Claire Boothe Luce, Doers & Dowagers
“If I had my life to live over again, I would have been a good deal kinder, I think. But then, in those past days, one operated only in the lights you had at the moment. There’s one thing about getting old—you look back on the callous acts you did. I don’t think I meant to be unkind; it was just that at a certain time of my life my imagination didn’t encompass the sufferings or the problems that other people were having.”
Claire Boothe Luce, Doers & Dowagers
For insight into what Boothe Luce might be referring, read Dawn Powell's A Time to Be Born. Though she denied it for years, Powell finally admitted that the central character in that novel, Amanda Keeler, was based upon Clare Boothe Luce. It is a character with similarities to another Claire, Claire Underwood in the Netflix series House of Cards.
Image Credit: Salute to the Thirties
"At a costume ball in which Schiaparelli was dressed as a surrealist tree, Chanel colluded to have her put on fire."
Meryle Secrest, Elsa Schiaparelli: A Biography
The house of Chanel, the sensation of the 1920s, was still going strong in the next decade, but the white-hot center of the zeitgeist had moved on to Chanel's upstart rival, Elsa Schiaparelli. One of the elements that made Schiaparelli's designs so admired was the clever way in which she collaborated with surrealists such as Salvador Dali.
In the late 1930s, Schiaparelli herself dressed as a surrealist tree for a costume ball also attended by Chanel. According to Horst, Chanel typically refused to so much as utter her rival's name. Yet, on this occasion, Chanel asked Schiaparelli to dance with her. Alas, it was not to initiate a truce. Chanel intentionally steered Schiaparelli's flammable costume into a lighted candelabra. Schiaparelli caught fire, but it was quickly put out with soda water. The contretemps was Topic A in Paris for the next few days, but like much gossip, it soon was buried by more serious matters—in this case, Nazi Germany's invasion of Poland.
Image Credit: Beaton in Vogue
“What a fatuous fool I am, living in a largely self-invented world of wit, brains, and money.”
Cecil Beaton, The Wandering Years, Diaries: 1922-39
“French women reveal their age quite freely, and because they are not obsessed by the thought of looking miraculously young, they often do.”
Kennedy Fraser, The Fashionable Mind, Reflections on Fashion, 1970-1981
“Russian servants do not differ from any other servants except by the amount of what they leave undone. Once you accept the fact that it is boring to give the same service every day, and, worse still, to the same people, relationships are most pleasant, even affectionate.”
--Pauline de Rothschild, The Irrational Journey
“Barbara Hutton hates being married, but she adores honeymoons.”
--Philip Van Rensselaer, via Beaton in the Sixties, The Cecil Beaton Diaries as He Wrote Them, 1965-1969
“About twenty years ago, I thought it was ridiculous that I'd never read Ulysses and I thought I never would read it if I just went on leading the ordinary life one does. Not enough leisure. I promised myself I would take a cargo boat across the Atlantic and take Ulysses and nothing else. I took this cargo boat from Boston to Southampton. It took about three weeks and I read Ulysses with delight. It's one of the nicest trips I ever did. On this very comfortable boat—there was practically nobody on board at all—I had a cabin like a cathedral, played bad bridge with a Spanish purser in the evening, and I'd taken a case of vodka with me, because you aren't allowed to buy liquor, and that endeared me to the Captain. I had a lovely time lying on a deck chair in the sun reading Ulysses.”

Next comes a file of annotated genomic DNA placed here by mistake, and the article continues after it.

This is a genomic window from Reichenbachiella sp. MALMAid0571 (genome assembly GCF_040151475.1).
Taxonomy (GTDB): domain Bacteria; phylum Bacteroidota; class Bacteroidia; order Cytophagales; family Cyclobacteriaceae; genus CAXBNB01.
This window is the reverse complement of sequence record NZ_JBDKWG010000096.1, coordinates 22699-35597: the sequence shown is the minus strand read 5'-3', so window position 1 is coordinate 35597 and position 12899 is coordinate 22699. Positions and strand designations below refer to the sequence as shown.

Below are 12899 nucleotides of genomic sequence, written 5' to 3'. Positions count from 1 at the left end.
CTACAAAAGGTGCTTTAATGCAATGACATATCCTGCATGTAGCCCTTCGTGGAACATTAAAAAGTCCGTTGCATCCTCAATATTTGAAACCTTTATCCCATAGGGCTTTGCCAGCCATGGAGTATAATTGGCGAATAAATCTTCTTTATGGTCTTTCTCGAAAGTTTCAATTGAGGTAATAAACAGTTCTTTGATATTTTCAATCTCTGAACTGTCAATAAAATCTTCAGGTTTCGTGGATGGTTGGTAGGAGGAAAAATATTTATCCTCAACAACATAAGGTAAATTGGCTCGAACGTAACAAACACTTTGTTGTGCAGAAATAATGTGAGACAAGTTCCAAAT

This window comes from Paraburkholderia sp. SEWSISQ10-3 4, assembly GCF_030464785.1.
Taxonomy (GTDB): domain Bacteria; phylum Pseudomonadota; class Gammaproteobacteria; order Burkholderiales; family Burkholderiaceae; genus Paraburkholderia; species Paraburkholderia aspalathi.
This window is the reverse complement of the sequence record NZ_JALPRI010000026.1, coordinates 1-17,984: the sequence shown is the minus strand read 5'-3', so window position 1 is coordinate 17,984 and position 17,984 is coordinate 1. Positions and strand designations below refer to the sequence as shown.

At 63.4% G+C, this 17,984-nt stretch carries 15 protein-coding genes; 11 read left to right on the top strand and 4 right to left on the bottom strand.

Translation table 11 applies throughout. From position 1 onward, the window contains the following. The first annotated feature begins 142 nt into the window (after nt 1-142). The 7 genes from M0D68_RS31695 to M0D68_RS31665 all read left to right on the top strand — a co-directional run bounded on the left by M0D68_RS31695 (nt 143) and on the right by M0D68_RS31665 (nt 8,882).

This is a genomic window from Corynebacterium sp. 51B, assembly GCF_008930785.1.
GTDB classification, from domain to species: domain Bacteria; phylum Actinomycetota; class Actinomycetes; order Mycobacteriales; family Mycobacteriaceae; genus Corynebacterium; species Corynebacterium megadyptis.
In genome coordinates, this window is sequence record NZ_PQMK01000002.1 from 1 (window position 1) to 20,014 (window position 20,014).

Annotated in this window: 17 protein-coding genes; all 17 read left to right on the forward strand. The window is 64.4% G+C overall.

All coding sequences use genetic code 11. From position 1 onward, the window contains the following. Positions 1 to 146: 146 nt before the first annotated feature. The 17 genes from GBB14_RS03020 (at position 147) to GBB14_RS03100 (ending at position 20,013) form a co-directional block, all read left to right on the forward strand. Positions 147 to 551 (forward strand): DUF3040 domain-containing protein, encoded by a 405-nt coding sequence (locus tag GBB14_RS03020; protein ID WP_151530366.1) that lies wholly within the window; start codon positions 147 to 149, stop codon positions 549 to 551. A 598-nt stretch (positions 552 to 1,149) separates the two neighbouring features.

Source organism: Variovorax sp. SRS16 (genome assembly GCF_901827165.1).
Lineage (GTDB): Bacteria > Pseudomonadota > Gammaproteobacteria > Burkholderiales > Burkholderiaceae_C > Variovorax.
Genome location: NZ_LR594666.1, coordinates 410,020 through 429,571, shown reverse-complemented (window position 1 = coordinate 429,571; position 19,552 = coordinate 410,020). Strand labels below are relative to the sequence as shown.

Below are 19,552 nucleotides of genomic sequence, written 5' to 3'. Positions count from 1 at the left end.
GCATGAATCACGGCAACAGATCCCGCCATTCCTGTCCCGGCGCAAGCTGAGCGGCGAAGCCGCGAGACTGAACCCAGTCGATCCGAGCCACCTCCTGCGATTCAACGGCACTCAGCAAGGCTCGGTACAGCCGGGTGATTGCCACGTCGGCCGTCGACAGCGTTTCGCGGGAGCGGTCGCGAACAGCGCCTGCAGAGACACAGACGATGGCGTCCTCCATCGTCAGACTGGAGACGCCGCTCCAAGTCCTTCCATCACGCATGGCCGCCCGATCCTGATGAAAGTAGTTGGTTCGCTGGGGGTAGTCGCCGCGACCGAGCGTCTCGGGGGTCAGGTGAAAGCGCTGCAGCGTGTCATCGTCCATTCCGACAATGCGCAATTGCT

--Alan Pryce-Jones, as Recorded by Kurt Thometz in 1991
Kurt Thometz recorded the above passage when he was organizing Alan Pryce-Jones's treasure-filled library. Within the masses of disorganized books, he discovered presentation copies from the Sitwells, Evelyn Waugh, Anthony Powell, and Brian Howard.
Pryce-Jones was one of London's Bright Young Things. He later became editor of the Times Literary Supplement (1948 to 1959). His son David Pryce-Jones wrote a biography of Unity Mitford. The controversial book, done without access to Unity's papers (which were under the control of her nephew Jonathan Guinness), created difficulties between Jessica Mitford and her surviving sisters (see The Mitfords, Letters Between Six Sisters).
Note: Though the Pryce-Jones voyage sounds divine, one need not go to such extremes. Marilyn Monroe read Ulysses in a park—if press photos can be believed (which they cannot).
“There are some people who, from the moment you meet them, you care about. Suddenly they have something to do with your life. You find yourself thinking about them at the strangest times and the oddest places. If they succeed, you succeed. If they have a failure, you have a failure. There are not many people like that. Jane Fonda is one of them.”
--José Quintero, on Jane Fonda, Double Exposure, A Gallery of the Celebrated by the Equally Celebrated
"No matter how many people are in a room, my eye is immediately stopped by the same outstanding woman: tall, good-looking, extremely racée. ... She is Nan Kempner.
--Billy Baldwin, Billy Baldwin Remembers
Image Credit: Billy Baldwin Remembers
“I met him when I started at House & Garden. He had two sides: he was very elegant and had friends like Kitty Miller, but then he would be seen at the worst night clubs. He was quite a naughty boy.”
--Horst P. Horst, on Billy Baldwin, Horst, His Work and His World
The adventures of the Billy Baldwin character in Dominick Dunn'e The Two Mrs. Grenvilles seem to support Horst's assertion.